Queensland mining sector’s record coal royalties will cover extra infrastructure spending

In Infrastructure & Operations, Latest News

The Queensland Resources Council projects record coal royalties of $3.7 billion this financial year which will pay for the Palaszczuk Government’s extra infrastructure spending across the State.

QRC Chief Executive Ian Macfarlane said the projection of $3.7 billion – a $536 million increase on the Government’s pre-Christmas estimate – would allow it to increase infrastructure spending by $1.4 billion to $11.5 billion, and a total of $45 billion in infrastructure over four years.

“Projects like Convention Centre expansion in Cairns, the North Queensland Stadium in Townsville, the M1 in south-east Queensland will be built and funded by coal,” Mr Macfarlane said.

Mr Macfarlane said the increased projections was due to the strong international demand for metallurgical coal and the stable prices for both metallurgical and thermal coal from Queensland.

“This result would make 2017-18 a record 12 months for coal royalties in Queensland. The previous record was $3.4 billion in 2016-17,” he said.

“What does $3.7 billion in coal royalties mean for Queenslanders? It means their Government has $740 to spend on each of the five million Queenslanders.”

“The increase in royalties of more than $500 million is the alone is equivalent to the wages for more than 7000 teachers or 7000 nurses, who are so crucial for our health and education systems across the State.”

“It is fitting the Government is currently meeting in the Mackay region, which is traditionally the biggest contributor to coal royalties. We anticipate the royalties from the region could exceed $2.3 billion.”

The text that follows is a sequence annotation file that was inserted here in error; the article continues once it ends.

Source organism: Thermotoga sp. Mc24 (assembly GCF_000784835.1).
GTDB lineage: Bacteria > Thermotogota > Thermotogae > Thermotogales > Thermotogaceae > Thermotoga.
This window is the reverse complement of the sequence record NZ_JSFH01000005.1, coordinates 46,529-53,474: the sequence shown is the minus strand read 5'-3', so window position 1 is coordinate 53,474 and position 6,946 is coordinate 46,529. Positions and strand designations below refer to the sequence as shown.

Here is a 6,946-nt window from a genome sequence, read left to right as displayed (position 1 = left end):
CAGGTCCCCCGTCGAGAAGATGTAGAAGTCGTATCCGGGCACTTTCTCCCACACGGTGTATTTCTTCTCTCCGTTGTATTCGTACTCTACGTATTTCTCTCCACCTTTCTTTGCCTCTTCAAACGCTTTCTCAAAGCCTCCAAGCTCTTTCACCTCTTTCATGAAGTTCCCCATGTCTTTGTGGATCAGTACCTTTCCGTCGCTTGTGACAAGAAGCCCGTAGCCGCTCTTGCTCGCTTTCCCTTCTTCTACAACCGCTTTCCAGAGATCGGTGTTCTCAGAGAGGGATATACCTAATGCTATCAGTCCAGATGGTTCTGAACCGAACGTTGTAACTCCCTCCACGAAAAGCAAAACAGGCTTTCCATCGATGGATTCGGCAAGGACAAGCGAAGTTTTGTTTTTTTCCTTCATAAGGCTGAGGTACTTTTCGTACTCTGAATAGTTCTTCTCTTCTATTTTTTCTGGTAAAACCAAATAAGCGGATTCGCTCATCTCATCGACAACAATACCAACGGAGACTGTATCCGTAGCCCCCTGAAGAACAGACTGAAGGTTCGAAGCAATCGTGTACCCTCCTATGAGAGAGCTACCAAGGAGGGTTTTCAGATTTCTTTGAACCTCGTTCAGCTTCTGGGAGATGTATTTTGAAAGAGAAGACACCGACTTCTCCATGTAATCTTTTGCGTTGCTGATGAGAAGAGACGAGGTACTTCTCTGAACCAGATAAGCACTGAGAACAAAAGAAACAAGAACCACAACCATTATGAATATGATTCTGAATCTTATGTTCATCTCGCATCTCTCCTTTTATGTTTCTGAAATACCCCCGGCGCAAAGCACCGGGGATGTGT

“Before Christmas, the Palaszczuk Government confirmed a $414 million increase in royalties this financial year. QRC now expects the Government will reap another $536 million more – or an extra $950 million – this financial year. These increases in royalties give the Palaszczuk Government the opportunity to invest more in Government services and cover almost all of extra $1.4 billion the plan to spend on infrastructure across Queensland in 2017-18.”

“In term of the Budget bottom line, the increase means forecast net operating surplus will be now in excess of $1 billion.”

Mr Macfarlane said the role of Aurizon cutting train services to move coal through the Central Queensland Coal Network to export ports was extremely damaging for the industry, the Queensland economy and the State Budget to be delivered on 12 June, wiping up to $500 million off the Government’s royalty expectations.

“The only dark cloud on the horizon for the industry and the Government is Aurizon. It’s maintenance changes in the Central Queensland Coal Network, by Aurizon’s own admission, will stop the movement of up to 20 million tonnes of coal each year,” he said.

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